Germany dominated their group at Euro 2012 before bowing out to Italy.
Germany dominated their group at Euro 2012 before bowing out to Italy.Christopher Lee/Getty Images

Germany negotiated the so-called "Group of Death" with wins against Portugal, the Netherlands and Denmark. Their outstanding firepower made up for a woeful defensive display as they beat Greece in the quarterfinal. But in the semifinal, everything went wrong.

Faced with the task of combating Andrea Pirlo in the center of the park, Loew opted to use Kroos as an extra central midfielder in a 4-3-3 formation that involved Ozil playing on the right wing. The opening exchanges were rather neutral, but disaster struck for Die Mannschaft on 20 minutes when Hummels overplayed Antonio Cassano, allowing the forward to turn and cross to Mario Balotelli for the opener. Italy doubled their advantage on 36 minutes as Balotelli beat the German offside trap to a through pass and finished emphatically. Italy went on to win 2-1, with Ozil's late penalty proving to be no more than a consolation goal.

Loew later admitted responsibility for Germany's defeat. And although the mass media jumped at the opportunity to condemn him for alleged tactical incompetence, in fairness, replacing the out-of-form Mueller with Kroos was not what led to the loss: Individual errors from Hummels and Lahm made the difference. And when the score became 2-0, all tactical considerations were thrown out the window as Germany had no choice but to throw everything forward as Italy sat back and defended with little impetus to add a third goal.

Since Euro 2012, Loew's stock has fallen dramatically. A 3-1 friendly loss to Argentina some six weeks after the Italy loss did him no favors, and in October of 2012, Germany saw a 4-0 lead against Sweden turn into a draw in their World Cup qualifier. Die Mannschaft have won just eight of 14 matches since Euro 2012, a disappointing record considering their record 15-competitive-match winning streak heading into the Italy match.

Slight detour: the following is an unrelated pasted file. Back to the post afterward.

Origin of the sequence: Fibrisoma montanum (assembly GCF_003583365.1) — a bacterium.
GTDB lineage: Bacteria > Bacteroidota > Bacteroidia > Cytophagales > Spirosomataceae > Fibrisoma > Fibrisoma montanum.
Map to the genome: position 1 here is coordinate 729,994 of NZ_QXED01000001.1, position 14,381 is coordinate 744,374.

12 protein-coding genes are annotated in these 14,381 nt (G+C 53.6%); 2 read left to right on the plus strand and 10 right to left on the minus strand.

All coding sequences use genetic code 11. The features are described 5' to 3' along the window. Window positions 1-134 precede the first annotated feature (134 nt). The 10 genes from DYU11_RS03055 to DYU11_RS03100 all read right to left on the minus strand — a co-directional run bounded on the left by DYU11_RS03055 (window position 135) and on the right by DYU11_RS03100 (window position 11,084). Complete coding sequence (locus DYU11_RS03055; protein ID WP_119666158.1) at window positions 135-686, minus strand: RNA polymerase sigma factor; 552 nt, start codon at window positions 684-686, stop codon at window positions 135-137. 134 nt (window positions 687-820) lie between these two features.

Could Goetze be Klose's long-term successor?
Could Goetze be Klose's long-term successor?Joern Pollex/Getty Images

Loew was resolute following Germany's loss to Italy and insisted: "We will continue to go down the route we opted for years ago," according to an article by And indeed, his team hardly looks different in composition and playing style from that of 2012.

This route has meant trouble for Loew, who has taken criticism for declining to nominate Stefan Kiessling even after the Leverkusen forward finished top scorer in the Bundesliga last season. And with Klose set to turn 36 before the 2014 World Cup begins, the question of who will replace him in the long term is a serious concern.

Gomez's inability to click with Ozil at Euro 2012 makes the Fiorentina striker a less-than-ideal option. And although Loew has used unorthodox strikers like Max Kruse and Mario Goetze, either in such a role would be a gamble at a major tournament. This is the greatest question the Germany trainer faces as he prepares for Brazil.

In the past, Loew has addressed serious personnel issues in much less time and to great success. And perhaps he will do just that once more ahead of next June. But the ice upon which he walks is thinner now than ever before, the heat of the media and burden of expectation melting away the credibility he built for so many years. Loew has revolutionized German football over the majority of the last decade. But in likelihood he has only one last chance to see the fruits of his labor as head coach.

Brazil is his final.